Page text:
Income Taxes: Your Options for Filing Extension, IRS Payment Help

Taxes: Your Options for Filing Extension, IRS Payment HelpApril 15 is almost here and you’re either out of time or money if you owe federal income taxes. But even the Internal Revenue Services says not to panic.
There are options for late filers and those who can’t pay all taxes owed in a single payment. For those who haven’t paid their taxes, for whatever reason, there are also tex relief services too. You can get tax relief in Las Vegas, Connecticut, wherever you live if needed.
Tax-filing extensions are available if you need more time to complete returns. However, this is an extension of time to file — not an extension of time to pay.
Nonetheless, taxpayers who are having trouble paying what they owe may qualify for payment plans and other relief, the IRS said.
Either way, taxpayers will avoid stiff penalties if they file either a regular income tax return or a request for a tax-filing extension by this year’s April 15 deadline, which falls on Monday.
Here are the options:
More Time:
Those who haven’t completed their return can get an automatic six-month extension. The easiest way is to get the extra time is through the Free File link on the IRS website. Anyone can use this free service to electronically request an automatic tax-filing extension on Form 4868.
Filing Form 4868 gives taxpayers until Oct. 15 to file a return. To get the extension, taxpayers must estimate their tax liability on this form and should also pay any amount due.
By properly filing this form, a taxpayer will avoid the late-filing penalty — about 5 percent per month based on the unpaid balance that applies to returns filed after the deadline. In addition, any payment made with an extension request will reduce or eliminate interest and late-payment penalties that apply to payments made after April 15. The current interest rate is three percent per year, compounded daily, and the late-payment penalty is normally 0.5 percent per month.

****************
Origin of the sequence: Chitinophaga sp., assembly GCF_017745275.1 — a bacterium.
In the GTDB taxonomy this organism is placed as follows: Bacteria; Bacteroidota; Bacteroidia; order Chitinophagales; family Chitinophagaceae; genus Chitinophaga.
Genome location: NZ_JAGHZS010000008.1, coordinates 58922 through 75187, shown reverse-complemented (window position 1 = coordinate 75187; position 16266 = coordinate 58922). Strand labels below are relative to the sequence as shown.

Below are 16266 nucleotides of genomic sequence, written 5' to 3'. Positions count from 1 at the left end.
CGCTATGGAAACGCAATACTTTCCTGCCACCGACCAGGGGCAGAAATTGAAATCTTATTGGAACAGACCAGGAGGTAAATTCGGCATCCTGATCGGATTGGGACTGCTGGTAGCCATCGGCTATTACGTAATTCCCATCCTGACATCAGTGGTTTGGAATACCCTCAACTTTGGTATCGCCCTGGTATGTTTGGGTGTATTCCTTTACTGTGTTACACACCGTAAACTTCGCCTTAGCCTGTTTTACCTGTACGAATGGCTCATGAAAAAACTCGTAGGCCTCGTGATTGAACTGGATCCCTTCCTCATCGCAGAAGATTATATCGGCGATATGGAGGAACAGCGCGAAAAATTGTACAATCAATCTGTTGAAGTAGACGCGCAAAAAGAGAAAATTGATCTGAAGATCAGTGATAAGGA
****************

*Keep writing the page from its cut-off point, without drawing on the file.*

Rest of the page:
More Time to Pay
Taxpayers who have completed their returns should file by the regular April 15 deadline, even if they can’t pay the full amount due. In many cases, those struggling with unpaid taxes qualify for one of several relief programs, including the following:

  • Most people can set up a payment agreement with the IRS online in minutes. Those who owe $50,000 or less in combined tax, penalties and interest can use the Online Payment Agreement to set up a monthly payment agreement for up to 72 months. Taxpayers can choose this option even if they have not yet received a bill or notice from the IRS. With the Online Payment Agreement, no paperwork is required, and there is no need to call, write or visit the IRS and qualified taxpayers can avoid the filing of a Notice of Federal Tax Lien if one was not previously filed. Alternatively, taxpayers can request a payment agreement by filing Form 9465. This form can be downloaded from IRS.gov and mailed along with a tax return, bill or notice.
  • Some struggling taxpayers may qualify for an offer-in-compromise. This is an agreement between a taxpayer and the IRS that settles the taxpayer’s tax liabilities for less than the full amount owed. The IRS looks at the taxpayer’s income and assets to make a determination regarding the taxpayer’s ability to pay. To help determine eligibility, use the Offer in Compromise Pre-Qualifier, a free online tool available on IRS.gov.

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